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The fate of Namibian skulls in the Alexander Ecker Collection in Freiburg

This article explores the history of the Alexander Ecker Collection and situates it within the larger trajectory of global collecting of human remains during the nineteenth and early twentieth centuries. This is then linked to the specific context of the genocide in then German South West Africa (1904–8), with the central figure of Eugen Fischer. The later trajectory of the collection leads up to the current issues of restitution. The Freiburg case is instructive since it raises issues about the possibilities and limitations of provenance research. At the same time, the actual restitution of fourteen human remains in 2014 occurred in a way that sparked serious conflict in Namibia which is still on-going four years later. In closing, exigencies as well as pressing needs in connection with the repatriation and (where possible) rehumanisation of human remains are discussed.

Human Remains and Violence: An Interdisciplinary Journal
Open Access (free)
Interrogating civilisational analysis in a global age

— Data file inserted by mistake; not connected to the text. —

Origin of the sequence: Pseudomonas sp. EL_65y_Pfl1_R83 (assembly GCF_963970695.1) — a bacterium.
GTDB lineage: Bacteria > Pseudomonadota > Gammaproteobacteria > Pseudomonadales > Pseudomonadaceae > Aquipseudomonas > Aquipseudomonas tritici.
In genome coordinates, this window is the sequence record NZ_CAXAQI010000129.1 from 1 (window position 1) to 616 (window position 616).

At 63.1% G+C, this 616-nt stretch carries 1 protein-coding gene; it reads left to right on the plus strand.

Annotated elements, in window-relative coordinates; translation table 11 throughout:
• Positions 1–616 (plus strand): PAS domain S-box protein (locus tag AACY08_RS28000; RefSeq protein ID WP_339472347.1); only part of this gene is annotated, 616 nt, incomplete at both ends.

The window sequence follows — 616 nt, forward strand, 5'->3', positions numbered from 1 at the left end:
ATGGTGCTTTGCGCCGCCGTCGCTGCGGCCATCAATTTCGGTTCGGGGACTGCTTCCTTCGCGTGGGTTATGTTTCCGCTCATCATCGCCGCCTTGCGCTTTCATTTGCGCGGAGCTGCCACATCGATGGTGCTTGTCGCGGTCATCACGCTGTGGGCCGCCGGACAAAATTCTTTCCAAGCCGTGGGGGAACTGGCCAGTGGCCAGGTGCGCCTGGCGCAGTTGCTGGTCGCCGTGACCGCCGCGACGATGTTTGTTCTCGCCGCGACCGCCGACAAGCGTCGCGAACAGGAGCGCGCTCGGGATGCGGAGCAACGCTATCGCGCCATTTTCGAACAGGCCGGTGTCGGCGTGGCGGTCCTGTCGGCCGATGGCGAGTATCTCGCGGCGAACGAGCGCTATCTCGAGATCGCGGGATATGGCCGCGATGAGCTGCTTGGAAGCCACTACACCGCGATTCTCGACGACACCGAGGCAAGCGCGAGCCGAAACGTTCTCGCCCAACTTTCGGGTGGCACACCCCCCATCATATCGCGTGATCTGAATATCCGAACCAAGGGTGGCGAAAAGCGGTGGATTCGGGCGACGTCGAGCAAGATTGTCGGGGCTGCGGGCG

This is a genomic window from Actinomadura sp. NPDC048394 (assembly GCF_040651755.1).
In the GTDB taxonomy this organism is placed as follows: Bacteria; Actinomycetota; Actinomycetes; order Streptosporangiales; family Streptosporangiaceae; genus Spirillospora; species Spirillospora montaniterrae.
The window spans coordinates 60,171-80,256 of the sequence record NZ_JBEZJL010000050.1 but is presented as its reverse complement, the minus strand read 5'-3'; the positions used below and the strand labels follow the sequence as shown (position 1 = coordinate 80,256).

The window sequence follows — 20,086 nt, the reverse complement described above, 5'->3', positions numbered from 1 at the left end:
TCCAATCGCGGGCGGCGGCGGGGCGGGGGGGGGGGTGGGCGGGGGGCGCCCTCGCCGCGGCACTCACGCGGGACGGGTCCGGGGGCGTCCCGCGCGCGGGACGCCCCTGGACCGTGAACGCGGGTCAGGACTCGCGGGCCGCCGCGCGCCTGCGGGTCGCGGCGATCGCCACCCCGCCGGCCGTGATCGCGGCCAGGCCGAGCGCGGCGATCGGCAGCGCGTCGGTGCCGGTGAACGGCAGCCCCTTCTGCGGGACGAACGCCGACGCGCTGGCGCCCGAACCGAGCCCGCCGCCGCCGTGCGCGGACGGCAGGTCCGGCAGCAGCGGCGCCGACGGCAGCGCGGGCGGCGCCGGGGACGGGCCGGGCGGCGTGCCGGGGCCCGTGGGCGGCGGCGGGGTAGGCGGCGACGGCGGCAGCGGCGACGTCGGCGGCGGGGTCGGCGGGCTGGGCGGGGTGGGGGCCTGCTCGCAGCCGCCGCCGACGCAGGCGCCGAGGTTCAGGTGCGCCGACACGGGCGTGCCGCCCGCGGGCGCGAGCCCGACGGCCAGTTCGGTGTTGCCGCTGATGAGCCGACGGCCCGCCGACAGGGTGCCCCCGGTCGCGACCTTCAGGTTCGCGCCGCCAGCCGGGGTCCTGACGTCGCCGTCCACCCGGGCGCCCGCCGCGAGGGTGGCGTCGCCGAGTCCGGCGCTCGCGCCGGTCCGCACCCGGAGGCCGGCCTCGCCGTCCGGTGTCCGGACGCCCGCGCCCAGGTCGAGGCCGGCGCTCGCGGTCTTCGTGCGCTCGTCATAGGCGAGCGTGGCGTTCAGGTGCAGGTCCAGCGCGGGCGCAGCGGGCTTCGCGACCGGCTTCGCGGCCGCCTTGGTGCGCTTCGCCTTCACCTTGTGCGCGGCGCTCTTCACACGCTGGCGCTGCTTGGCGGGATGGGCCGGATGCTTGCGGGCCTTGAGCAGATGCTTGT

Contemporary civilisational analysis has emerged in the post-Cold War period as a forming but already controversial field of scholarship. This book focuses on the scholarship produced in this field since the 1970s. It begins with anthropological axioms posited by Ibn Khaldun, Simon Bolivar and George Pachymeres. Three conceptual images of civilisations are prominent in the field. First, civilisations are conceived as socio-cultural units, entities or blocs in an 'integrationist' image. They emerge out of long-term uneven historical processes. Finally, in a 'relational' image civilisations are believed to gain definition and institute developmental patterns through inter-societal and inter-cultural encounters. The book traces the history of semantic developments of the notions of 'civilisation' and 'civilisations' coextensive with the expansion of Europe's empires and consubstantial with colonialism. Early modernities are more important in the long formation of capitalism. Outlining the conceptual framework of inter-civilisational engagement, the book analytically plots the ties instituted by human imaginaries across four dimensions of inter-civilisational engagement. It also interrogates the relationship between oceans, seas and civilisations. Oceanian civilisation exhibits patterns of deep engagement and connection. Though damaged, Pacific cultures have invoked their own counter-imaginary in closer proximity to past islander experiences. Collective memory provides resources for coping with critical issues. The book also explores Latin American and Japanese experiences that shed light on the engagement of civilisations, applying the model of inter-civilisational engagement to modern perspectives in culture and the arts, politics, theology and political economy.